Head lice from 1,000-year-old mummies in Peru are shedding light on the spread of humans and diseases to the Americas.
These new findings suggest, for example, that Columbus did not bring these parasites to the New World — although Vikings might have, scientists added.
"It's kind of quirky that a parasite we love to hate can actually inform us how we traveled around the globe," said researcher David Reed of the Florida Museum of Natural History in Gainesville.
Millions of years
Lice have infested humans for millions of years. Since the parasites have lived with people for so long, scientists are now using lice as a way to shed light on our history. For instance, by estimating the age of the human body louse — which lays its eggs and dwells in clothing — researchers have deduced that modern humans began wearing clothes roughly 40,000 years ago.
"We hope to be able to understand human migration patterns by investigating their parasites, since people have carried these parasites with them as they moved around the globe," Reed said. "By looking at things like tapeworms, pinworms, lice or bedbugs that [early and modern] humans have carried around for at least tens of thousands of years, and in some cases millions of years, we can learn much more about human evolutionary history."
Scientists focused on head lice. There are three known strains — type A is found worldwide, type B in the Americas, Europe and Australia, and type C is rare, known only in Nepal and Ethiopia. Since type B is abundant in North and Central America — accounting for more than half the cases of lice that appear there — researchers had speculated type A originated from Europe and type B from the Americas.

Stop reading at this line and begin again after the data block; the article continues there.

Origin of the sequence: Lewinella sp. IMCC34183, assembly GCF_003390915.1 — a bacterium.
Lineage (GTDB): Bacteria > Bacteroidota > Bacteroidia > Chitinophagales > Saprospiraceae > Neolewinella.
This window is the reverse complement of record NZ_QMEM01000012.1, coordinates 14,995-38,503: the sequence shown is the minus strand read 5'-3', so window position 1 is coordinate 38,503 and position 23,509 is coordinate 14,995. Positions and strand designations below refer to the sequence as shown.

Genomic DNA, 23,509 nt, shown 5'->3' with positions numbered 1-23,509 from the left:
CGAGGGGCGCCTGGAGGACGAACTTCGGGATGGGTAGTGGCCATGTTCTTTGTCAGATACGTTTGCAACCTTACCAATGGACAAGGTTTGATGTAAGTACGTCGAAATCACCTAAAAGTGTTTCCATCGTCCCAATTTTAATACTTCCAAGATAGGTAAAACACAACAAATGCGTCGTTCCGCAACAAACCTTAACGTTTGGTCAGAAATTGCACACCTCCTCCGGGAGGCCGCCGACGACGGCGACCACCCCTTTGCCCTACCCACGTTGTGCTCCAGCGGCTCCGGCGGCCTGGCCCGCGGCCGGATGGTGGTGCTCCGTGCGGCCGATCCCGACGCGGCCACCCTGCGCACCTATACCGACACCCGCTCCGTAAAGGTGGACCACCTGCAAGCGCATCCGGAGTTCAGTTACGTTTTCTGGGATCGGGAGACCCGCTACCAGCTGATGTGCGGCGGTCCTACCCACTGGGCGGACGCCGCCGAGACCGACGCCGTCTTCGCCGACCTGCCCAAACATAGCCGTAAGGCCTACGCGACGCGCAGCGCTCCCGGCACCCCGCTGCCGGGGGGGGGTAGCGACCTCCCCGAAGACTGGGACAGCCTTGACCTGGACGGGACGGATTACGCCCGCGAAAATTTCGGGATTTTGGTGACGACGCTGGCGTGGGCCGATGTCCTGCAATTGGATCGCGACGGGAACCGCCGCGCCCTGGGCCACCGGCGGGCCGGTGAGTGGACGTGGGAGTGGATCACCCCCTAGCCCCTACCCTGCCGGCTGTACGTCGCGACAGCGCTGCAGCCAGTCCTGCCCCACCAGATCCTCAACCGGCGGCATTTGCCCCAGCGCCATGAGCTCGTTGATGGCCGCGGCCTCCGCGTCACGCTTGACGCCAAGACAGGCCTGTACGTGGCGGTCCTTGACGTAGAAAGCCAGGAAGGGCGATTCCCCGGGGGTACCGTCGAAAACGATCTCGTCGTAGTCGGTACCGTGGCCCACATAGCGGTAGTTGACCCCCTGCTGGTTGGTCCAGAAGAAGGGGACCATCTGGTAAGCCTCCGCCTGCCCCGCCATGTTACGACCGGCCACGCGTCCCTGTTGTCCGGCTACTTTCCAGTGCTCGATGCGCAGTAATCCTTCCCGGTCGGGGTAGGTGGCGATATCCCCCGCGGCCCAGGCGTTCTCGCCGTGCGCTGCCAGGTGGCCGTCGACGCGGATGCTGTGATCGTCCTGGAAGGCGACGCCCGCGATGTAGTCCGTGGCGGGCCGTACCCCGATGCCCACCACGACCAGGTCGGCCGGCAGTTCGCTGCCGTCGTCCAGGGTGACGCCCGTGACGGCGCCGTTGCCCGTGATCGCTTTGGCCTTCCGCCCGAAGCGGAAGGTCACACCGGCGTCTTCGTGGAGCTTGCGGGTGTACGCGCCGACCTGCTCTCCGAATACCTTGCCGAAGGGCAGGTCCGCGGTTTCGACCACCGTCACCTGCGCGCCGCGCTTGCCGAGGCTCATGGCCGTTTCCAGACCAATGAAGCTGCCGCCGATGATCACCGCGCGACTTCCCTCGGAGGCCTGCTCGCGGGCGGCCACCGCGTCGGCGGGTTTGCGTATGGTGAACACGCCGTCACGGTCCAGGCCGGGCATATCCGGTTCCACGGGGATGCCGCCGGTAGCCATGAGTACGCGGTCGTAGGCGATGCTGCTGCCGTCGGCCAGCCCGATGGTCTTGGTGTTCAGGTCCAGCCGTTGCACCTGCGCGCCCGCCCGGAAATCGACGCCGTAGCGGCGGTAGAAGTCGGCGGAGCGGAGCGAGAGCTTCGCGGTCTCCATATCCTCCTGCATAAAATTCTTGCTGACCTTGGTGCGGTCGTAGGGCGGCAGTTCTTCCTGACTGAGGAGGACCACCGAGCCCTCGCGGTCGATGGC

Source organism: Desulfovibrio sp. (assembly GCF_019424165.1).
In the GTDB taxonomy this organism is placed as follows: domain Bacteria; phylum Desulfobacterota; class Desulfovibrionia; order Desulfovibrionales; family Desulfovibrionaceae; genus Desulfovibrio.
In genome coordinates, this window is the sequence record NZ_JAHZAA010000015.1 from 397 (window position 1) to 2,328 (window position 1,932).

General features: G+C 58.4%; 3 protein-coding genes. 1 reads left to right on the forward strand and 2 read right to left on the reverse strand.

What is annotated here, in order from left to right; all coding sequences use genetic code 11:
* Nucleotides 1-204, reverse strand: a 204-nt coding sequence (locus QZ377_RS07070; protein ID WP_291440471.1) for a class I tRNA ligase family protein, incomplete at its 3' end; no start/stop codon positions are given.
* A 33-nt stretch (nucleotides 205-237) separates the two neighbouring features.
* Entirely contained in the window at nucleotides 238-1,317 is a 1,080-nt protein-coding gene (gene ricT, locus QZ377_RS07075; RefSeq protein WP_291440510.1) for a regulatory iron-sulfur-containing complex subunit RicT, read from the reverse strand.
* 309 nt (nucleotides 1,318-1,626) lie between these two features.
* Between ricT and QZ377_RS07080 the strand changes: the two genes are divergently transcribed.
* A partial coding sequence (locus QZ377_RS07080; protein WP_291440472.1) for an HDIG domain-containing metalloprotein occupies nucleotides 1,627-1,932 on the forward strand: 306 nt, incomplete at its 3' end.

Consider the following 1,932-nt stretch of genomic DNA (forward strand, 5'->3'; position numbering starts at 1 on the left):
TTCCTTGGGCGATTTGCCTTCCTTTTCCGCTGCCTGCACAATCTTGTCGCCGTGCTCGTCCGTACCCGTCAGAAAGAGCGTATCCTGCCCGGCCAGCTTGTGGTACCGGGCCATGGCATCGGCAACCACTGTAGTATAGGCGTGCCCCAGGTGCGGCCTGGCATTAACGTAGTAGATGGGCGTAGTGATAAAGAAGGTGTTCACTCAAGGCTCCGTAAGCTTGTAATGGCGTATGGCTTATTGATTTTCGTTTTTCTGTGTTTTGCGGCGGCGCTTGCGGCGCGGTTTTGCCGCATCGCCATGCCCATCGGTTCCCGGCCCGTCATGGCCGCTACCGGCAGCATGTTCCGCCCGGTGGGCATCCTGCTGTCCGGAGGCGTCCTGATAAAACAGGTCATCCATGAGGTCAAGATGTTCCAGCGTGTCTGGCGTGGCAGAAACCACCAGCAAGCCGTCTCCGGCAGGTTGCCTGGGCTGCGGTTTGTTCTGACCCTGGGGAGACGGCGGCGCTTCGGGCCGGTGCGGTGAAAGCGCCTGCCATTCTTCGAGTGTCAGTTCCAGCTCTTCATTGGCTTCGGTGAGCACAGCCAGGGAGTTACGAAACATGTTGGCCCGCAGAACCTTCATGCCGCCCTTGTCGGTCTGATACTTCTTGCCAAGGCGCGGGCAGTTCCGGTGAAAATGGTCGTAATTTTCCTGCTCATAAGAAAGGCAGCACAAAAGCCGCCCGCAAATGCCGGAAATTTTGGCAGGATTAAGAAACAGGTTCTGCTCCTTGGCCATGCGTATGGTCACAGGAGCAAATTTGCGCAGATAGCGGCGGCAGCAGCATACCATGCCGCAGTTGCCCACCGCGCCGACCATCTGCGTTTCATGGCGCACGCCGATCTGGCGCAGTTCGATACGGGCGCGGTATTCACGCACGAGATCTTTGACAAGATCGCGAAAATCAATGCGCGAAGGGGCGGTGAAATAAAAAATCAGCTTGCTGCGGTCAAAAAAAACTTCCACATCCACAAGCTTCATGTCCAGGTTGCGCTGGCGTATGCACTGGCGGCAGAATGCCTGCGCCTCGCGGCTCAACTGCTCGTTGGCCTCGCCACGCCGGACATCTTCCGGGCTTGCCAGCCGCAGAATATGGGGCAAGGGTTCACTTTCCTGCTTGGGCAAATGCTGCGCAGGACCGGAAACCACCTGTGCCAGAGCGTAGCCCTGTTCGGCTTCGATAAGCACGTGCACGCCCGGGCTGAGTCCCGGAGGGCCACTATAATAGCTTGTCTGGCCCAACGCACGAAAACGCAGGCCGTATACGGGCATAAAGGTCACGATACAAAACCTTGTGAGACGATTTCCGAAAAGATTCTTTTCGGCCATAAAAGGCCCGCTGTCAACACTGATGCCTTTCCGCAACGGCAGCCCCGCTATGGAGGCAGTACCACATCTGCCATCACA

By analyzing these lice, the researchers could uncover whether deadly diseases borne by type A, such as typhus — which decimated Napoleon's grand army — were prevalent in the New World before the arrival of Columbus.
The scientists analyzed the DNA of lice found in the long, braided hair of recently excavated, well-preserved bodies naturally mummified by the extremely arid conditions of the south Peruvian coastal desert. Their work revealed these parasites were surprisingly type A, the most common kind, found as far away as the highlands of Papua, New Guinea, and not type B. In other words, this parasite infested the Americas nearly 500 years before Columbus arrived.
"Given its abundance in the Americas on living humans, we thought for sure that (type B) was the one that was here all along and had been established in the New World with the first peoples," he said. "This definitely goes against the grain of conventional thought that all diseases were transmitted from the Old World to the New World at the time of Columbus."
In principle, typhus might actually have originated in the New World, hitching aboard Europeans to devastate millions. "Confirmed cases of epidemic typhus prior to the late 1500s are rare, which has caused speculation that typhus is not an Old World disease," Reed told LiveScience. Similar conjecture has surrounded syphilis.
Although Columbus and subsequent expeditions might not have brought lice to the Americas, the scientists noted that Vikings might have during the Middle Ages. Still, the most likely scenario is that the parasites came with the first people to settle the Americas, Reed noted.
There is great debate as to when and how the ancestors of the Native Americans first came to the New World, which lice one day might help resolve. It is commonly thought that people traveling across land settled the Americas, but "they would have only had a tiny window of opportunity about 13,500 years ago when there was a gap in the ice sheets," Reed said.
"However, we know that humans had made it deep into South America by 13,000 years, so it's difficult to understand or impossible to believe they could have traveled all that in just a few hundred years," he added. And DNA evidence "suggests people have been in the New World for 30,000 years, with some genes even suggesting 50,000."
Another way people might have settled the Americas includes coming by sea, either hugging the coast in boats from northeast Asia or, perhaps improbably, crossing the ocean from the Pacific Islands. Future research with the lice could shed light on "when and by which route they came to the Americas, as well as the people with them."
The scientists will detail their findings in the Feb. 15 issue of the Journal of Infectious Diseases.